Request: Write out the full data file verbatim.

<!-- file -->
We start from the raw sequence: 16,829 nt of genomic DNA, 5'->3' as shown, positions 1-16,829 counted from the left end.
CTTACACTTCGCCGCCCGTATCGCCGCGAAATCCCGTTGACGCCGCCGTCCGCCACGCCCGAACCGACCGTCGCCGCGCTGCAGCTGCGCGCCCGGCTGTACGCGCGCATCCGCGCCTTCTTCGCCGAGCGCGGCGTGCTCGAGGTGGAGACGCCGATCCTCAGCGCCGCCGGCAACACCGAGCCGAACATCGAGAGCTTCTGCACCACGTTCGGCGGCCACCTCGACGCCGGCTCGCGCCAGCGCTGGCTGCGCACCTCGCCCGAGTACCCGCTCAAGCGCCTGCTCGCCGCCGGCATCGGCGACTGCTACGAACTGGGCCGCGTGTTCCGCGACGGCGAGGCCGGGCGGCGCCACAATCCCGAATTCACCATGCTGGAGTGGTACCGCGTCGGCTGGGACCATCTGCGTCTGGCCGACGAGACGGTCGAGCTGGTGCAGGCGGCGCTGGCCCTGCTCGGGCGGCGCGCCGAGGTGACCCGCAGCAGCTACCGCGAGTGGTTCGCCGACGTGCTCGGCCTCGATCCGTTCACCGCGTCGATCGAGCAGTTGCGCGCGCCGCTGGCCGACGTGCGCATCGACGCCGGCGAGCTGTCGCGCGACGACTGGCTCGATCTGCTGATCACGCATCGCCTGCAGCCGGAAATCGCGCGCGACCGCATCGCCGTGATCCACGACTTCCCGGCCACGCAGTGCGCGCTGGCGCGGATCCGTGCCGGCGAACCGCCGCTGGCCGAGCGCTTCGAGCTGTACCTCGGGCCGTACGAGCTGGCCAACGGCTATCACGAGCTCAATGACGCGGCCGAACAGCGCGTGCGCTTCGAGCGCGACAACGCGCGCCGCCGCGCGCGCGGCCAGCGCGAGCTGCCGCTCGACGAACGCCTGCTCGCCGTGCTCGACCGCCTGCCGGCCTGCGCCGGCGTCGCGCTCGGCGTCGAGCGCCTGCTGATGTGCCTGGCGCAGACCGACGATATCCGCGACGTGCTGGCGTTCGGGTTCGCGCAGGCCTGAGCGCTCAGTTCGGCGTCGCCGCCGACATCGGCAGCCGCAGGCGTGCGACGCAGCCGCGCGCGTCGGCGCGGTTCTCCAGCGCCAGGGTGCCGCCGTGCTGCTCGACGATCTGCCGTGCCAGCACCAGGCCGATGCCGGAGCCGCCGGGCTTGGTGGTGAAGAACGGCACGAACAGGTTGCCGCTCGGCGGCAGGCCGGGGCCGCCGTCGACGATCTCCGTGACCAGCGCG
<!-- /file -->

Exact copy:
We start from the raw sequence: 16,829 nt of genomic DNA, 5'->3' as shown, positions 1-16,829 counted from the left end.
CTTACACTTCGCCGCCCGTATCGCCGCGAAATCCCGTTGACGCCGCCGTCCGCCACGCCCGAACCGACCGTCGCCGCGCTGCAGCTGCGCGCCCGGCTGTACGCGCGCATCCGCGCCTTCTTCGCCGAGCGCGGCGTGCTCGAGGTGGAGACGCCGATCCTCAGCGCCGCCGGCAACACCGAGCCGAACATCGAGAGCTTCTGCACCACGTTCGGCGGCCACCTCGACGCCGGCTCGCGCCAGCGCTGGCTGCGCACCTCGCCCGAGTACCCGCTCAAGCGCCTGCTCGCCGCCGGCATCGGCGACTGCTACGAACTGGGCCGCGTGTTCCGCGACGGCGAGGCCGGGCGGCGCCACAATCCCGAATTCACCATGCTGGAGTGGTACCGCGTCGGCTGGGACCATCTGCGTCTGGCCGACGAGACGGTCGAGCTGGTGCAGGCGGCGCTGGCCCTGCTCGGGCGGCGCGCCGAGGTGACCCGCAGCAGCTACCGCGAGTGGTTCGCCGACGTGCTCGGCCTCGATCCGTTCACCGCGTCGATCGAGCAGTTGCGCGCGCCGCTGGCCGACGTGCGCATCGACGCCGGCGAGCTGTCGCGCGACGACTGGCTCGATCTGCTGATCACGCATCGCCTGCAGCCGGAAATCGCGCGCGACCGCATCGCCGTGATCCACGACTTCCCGGCCACGCAGTGCGCGCTGGCGCGGATCCGTGCCGGCGAACCGCCGCTGGCCGAGCGCTTCGAGCTGTACCTCGGGCCGTACGAGCTGGCCAACGGCTATCACGAGCTCAATGACGCGGCCGAACAGCGCGTGCGCTTCGAGCGCGACAACGCGCGCCGCCGCGCGCGCGGCCAGCGCGAGCTGCCGCTCGACGAACGCCTGCTCGCCGTGCTCGACCGCCTGCCGGCCTGCGCCGGCGTCGCGCTCGGCGTCGAGCGCCTGCTGATGTGCCTGGCGCAGACCGACGATATCCGCGACGTGCTGGCGTTCGGGTTCGCGCAGGCCTGAGCGCTCAGTTCGGCGTCGCCGCCGACATCGGCAGCCGCAGGCGTGCGACGCAGCCGCGCGCGTCGGCGCGGTTCTCCAGCGCCAGGGTGCCGCCGTGCTGCTCGACGATCTGCCGTGCCAGCACCAGGCCGATGCCGGAGCCGCCGGGCTTGGTGGTGAAGAACGGCACGAACAGGTTGCCGCTCGGCGGCAGGCCGGGGCCGCCGTCGACGATCTCCGTGACCAGCGCG